(Ferenstein Wire) — Self-driving cars will save the average driver about $1,000 annually, or cost $250 a year total, according to estimates from auto insurance startup, Metromile.
Robotic self-driving cars have a near perfect driving record; thus far, when self-driving cars do get into accidents, it’s because humans were responsible. Since Google began to release details about self-driving car accidents, reports from the Wall Street Journal, the RAND Corporation, and KPMG have all predicted a dramatic shrinking in the auto insurance industry.
So, to put this speculation into a concrete figure that most people would care about, the Ferenstein Wire asked the actuaries at insurance startup Metromile to take evidence from Google’s detailed accident report and construct their own pricing model for self-driving cars.
Metromile recently partnered with Uber to provide its drivers a special insurance deal. Since Uber is on record for wanting to replace its fleet with self-driving cars, Metromile will likely be among the first companies that must come up with pricing models at scale.
The insurance model is based on a 20-year-old single female in the San Francisco bay Area, driving 12,000 miles/year. Most of the cost savings from self-driving cars come from the near elimination of accidental collisions (a 90% reduction).
So, why do we still need insurance if so few cars get into accidents?
The model estimates that some cars may be vandalized or broken into, which makes up much of the yearly insurance cost for autonomous vehicles. In the future, self-driving cars could just park themselves in a secure garage at night rather than waiting around while their owner sleeps or goes grocery shopping — making the price even cheaper.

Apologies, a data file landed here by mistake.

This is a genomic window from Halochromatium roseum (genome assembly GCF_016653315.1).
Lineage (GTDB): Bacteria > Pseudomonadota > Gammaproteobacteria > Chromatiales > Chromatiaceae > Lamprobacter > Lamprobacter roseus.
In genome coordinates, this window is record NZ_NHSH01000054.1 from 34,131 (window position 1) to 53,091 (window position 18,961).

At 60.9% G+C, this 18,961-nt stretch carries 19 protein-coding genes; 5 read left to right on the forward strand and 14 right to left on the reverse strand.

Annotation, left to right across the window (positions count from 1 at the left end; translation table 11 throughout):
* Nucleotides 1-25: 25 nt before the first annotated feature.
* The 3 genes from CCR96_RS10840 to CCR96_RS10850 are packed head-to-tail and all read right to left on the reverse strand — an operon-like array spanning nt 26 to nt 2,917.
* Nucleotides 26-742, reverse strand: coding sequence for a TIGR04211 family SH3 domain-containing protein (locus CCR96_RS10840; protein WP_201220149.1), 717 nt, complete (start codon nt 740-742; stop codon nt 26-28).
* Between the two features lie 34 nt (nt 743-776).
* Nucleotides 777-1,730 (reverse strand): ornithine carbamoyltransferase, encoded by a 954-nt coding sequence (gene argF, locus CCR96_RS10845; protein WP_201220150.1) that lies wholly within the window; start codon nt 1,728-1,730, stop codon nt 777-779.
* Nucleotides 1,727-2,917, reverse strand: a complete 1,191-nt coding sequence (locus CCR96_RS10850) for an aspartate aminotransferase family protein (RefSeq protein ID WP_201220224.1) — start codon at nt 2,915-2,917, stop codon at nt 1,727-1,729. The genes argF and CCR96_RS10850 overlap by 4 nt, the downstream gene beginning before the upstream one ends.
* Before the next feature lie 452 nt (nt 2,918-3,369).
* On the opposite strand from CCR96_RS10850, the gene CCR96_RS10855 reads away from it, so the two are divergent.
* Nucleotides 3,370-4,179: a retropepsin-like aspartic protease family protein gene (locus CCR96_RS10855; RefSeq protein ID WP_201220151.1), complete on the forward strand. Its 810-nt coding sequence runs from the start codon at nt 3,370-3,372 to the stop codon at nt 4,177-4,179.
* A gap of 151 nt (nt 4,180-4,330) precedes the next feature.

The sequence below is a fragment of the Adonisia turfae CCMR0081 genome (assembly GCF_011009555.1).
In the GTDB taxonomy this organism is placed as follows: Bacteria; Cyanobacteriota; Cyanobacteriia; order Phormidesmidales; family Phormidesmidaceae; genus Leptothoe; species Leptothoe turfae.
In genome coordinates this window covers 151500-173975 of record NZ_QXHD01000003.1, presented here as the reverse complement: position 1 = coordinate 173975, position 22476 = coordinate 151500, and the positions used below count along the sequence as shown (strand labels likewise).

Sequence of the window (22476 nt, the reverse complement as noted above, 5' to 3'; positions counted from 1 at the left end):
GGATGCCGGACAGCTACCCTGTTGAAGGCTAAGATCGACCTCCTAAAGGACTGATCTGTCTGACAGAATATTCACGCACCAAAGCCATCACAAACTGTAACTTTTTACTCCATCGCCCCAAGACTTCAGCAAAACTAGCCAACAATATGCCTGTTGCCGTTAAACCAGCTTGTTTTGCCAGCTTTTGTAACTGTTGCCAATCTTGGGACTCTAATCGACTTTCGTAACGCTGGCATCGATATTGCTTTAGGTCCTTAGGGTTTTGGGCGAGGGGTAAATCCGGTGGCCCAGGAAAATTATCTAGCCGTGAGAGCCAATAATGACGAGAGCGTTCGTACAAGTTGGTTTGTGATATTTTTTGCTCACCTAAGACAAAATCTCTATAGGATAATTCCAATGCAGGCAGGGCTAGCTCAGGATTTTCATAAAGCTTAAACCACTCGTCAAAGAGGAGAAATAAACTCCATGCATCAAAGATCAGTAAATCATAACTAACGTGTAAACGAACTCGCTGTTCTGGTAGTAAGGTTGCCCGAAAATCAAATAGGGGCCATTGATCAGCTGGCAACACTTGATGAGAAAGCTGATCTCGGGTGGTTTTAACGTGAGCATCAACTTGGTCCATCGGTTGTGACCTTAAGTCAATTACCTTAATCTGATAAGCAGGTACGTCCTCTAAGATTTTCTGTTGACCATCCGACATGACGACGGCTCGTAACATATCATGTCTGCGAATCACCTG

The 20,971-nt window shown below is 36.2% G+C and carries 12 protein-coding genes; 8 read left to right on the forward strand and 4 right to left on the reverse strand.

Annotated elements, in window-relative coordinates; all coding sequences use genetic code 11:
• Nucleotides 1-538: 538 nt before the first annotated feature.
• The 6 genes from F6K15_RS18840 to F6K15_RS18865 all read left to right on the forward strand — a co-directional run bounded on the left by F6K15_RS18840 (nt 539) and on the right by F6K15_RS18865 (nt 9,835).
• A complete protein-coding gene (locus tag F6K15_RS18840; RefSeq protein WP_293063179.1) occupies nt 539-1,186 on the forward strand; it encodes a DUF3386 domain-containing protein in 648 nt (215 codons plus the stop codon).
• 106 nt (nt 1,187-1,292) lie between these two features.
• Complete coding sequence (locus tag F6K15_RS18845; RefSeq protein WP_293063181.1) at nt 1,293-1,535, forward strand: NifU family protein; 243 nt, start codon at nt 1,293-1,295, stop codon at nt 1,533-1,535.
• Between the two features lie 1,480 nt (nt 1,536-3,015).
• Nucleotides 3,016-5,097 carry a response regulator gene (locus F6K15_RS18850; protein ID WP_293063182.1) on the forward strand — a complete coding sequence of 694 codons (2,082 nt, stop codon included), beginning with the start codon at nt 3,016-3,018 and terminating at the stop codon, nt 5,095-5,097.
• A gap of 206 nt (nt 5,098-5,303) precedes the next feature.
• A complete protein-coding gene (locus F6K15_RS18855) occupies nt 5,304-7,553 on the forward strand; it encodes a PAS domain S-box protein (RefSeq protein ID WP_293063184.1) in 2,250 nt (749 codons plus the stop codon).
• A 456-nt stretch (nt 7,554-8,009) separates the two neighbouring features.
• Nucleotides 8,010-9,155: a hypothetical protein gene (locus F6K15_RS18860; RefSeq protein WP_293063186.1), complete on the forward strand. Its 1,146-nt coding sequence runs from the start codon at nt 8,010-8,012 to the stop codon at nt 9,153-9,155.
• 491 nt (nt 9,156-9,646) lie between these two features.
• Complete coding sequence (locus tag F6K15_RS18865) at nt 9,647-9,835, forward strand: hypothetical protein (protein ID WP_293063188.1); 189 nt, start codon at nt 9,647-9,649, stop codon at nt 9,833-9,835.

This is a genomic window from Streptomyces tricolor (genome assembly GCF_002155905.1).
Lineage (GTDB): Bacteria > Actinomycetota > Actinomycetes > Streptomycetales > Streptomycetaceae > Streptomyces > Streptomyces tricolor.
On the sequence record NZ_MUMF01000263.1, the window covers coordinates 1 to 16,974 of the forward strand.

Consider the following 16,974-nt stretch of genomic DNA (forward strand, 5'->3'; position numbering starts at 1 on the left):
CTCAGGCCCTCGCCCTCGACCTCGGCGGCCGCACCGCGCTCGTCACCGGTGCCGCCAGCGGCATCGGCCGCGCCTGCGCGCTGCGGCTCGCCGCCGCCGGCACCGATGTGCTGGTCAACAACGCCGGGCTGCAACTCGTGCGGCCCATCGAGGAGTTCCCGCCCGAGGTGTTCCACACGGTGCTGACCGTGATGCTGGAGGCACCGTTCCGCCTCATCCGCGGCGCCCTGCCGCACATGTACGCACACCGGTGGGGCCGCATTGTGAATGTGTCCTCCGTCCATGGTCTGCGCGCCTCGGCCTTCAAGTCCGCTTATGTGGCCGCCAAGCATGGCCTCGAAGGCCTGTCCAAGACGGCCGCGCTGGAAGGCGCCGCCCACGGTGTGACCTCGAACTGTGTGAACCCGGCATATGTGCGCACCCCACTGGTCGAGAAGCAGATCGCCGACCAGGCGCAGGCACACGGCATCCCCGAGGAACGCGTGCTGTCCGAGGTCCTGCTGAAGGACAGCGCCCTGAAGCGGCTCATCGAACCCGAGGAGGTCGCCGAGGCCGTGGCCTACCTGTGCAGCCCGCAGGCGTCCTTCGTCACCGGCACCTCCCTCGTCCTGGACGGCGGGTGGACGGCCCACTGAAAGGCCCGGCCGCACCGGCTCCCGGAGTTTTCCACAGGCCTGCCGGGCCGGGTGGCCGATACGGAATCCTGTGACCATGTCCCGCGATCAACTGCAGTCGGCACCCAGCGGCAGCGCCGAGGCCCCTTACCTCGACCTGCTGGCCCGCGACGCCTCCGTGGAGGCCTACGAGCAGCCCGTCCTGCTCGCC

To give readers some back-of-the-envelope estimates about how this might change the value of a car, here’s an example. Over the lifetime of the car, assuming about $6,000 in total savings over 5 years, a self-driving Tesla model III could be cheaper than a human-powered BMW 2 Series (~$36,000 vs. $37,000 for the BMW in total costs for each car).
“I would anticipate that in the short and medium term, claims are likely to gradually go down as crashes become less common,” says James Anderson, a behavior scientist at the Rand Corporation, who recently wrote about the long-term impacts of self-driving cars [PDF]. The Ferenstein Wire asked Anderson and other experts to double-check the validity of Metromile’s model.
“At some point in the future, it is likely that we will get to 90%
reductions in savings,” he continues, but images that such savings could be 10 or more years down the road when self-driving cars are near universal.
Self-driving cars are not yet legal and state governments have been slow to permit them. Self-driving cars face roadblocks from cautious lawmakers and could, eventually, face hurdles from the auto industry.
But, if consumers know that such laws are costing them $1,000 a year, public pressure could accelerate their legal standing. Nothing gets voters more fired up than their pocket books.
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